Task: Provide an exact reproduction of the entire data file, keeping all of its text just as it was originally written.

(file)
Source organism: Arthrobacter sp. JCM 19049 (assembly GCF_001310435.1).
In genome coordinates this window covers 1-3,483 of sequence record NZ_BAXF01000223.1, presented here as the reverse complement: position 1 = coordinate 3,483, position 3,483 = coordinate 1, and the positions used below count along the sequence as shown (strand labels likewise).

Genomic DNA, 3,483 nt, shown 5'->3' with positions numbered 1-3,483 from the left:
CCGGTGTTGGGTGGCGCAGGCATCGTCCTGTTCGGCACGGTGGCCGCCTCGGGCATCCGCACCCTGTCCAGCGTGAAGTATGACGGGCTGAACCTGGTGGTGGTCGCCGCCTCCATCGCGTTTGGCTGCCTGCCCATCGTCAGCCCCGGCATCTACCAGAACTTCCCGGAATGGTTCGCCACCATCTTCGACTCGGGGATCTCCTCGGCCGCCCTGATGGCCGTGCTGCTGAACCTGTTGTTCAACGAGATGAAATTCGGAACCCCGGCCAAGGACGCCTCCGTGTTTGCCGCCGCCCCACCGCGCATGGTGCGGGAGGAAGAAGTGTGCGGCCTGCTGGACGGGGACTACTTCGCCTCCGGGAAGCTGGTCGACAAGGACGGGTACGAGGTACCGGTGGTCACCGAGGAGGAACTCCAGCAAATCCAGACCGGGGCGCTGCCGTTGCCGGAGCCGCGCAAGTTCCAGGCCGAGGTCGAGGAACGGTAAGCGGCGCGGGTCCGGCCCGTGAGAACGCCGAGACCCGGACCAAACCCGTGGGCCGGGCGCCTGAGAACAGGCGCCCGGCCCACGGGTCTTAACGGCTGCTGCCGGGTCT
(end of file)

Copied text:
Source organism: Arthrobacter sp. JCM 19049 (assembly GCF_001310435.1).
In genome coordinates this window covers 1-3,483 of sequence record NZ_BAXF01000223.1, presented here as the reverse complement: position 1 = coordinate 3,483, position 3,483 = coordinate 1, and the positions used below count along the sequence as shown (strand labels likewise).

Genomic DNA, 3,483 nt, shown 5'->3' with positions numbered 1-3,483 from the left:
CCGGTGTTGGGTGGCGCAGGCATCGTCCTGTTCGGCACGGTGGCCGCCTCGGGCATCCGCACCCTGTCCAGCGTGAAGTATGACGGGCTGAACCTGGTGGTGGTCGCCGCCTCCATCGCGTTTGGCTGCCTGCCCATCGTCAGCCCCGGCATCTACCAGAACTTCCCGGAATGGTTCGCCACCATCTTCGACTCGGGGATCTCCTCGGCCGCCCTGATGGCCGTGCTGCTGAACCTGTTGTTCAACGAGATGAAATTCGGAACCCCGGCCAAGGACGCCTCCGTGTTTGCCGCCGCCCCACCGCGCATGGTGCGGGAGGAAGAAGTGTGCGGCCTGCTGGACGGGGACTACTTCGCCTCCGGGAAGCTGGTCGACAAGGACGGGTACGAGGTACCGGTGGTCACCGAGGAGGAACTCCAGCAAATCCAGACCGGGGCGCTGCCGTTGCCGGAGCCGCGCAAGTTCCAGGCCGAGGTCGAGGAACGGTAAGCGGCGCGGGTCCGGCCCGTGAGAACGCCGAGACCCGGACCAAACCCGTGGGCCGGGCGCCTGAGAACAGGCGCCCGGCCCACGGGTCTTAACGGCTGCTGCCGGGTCT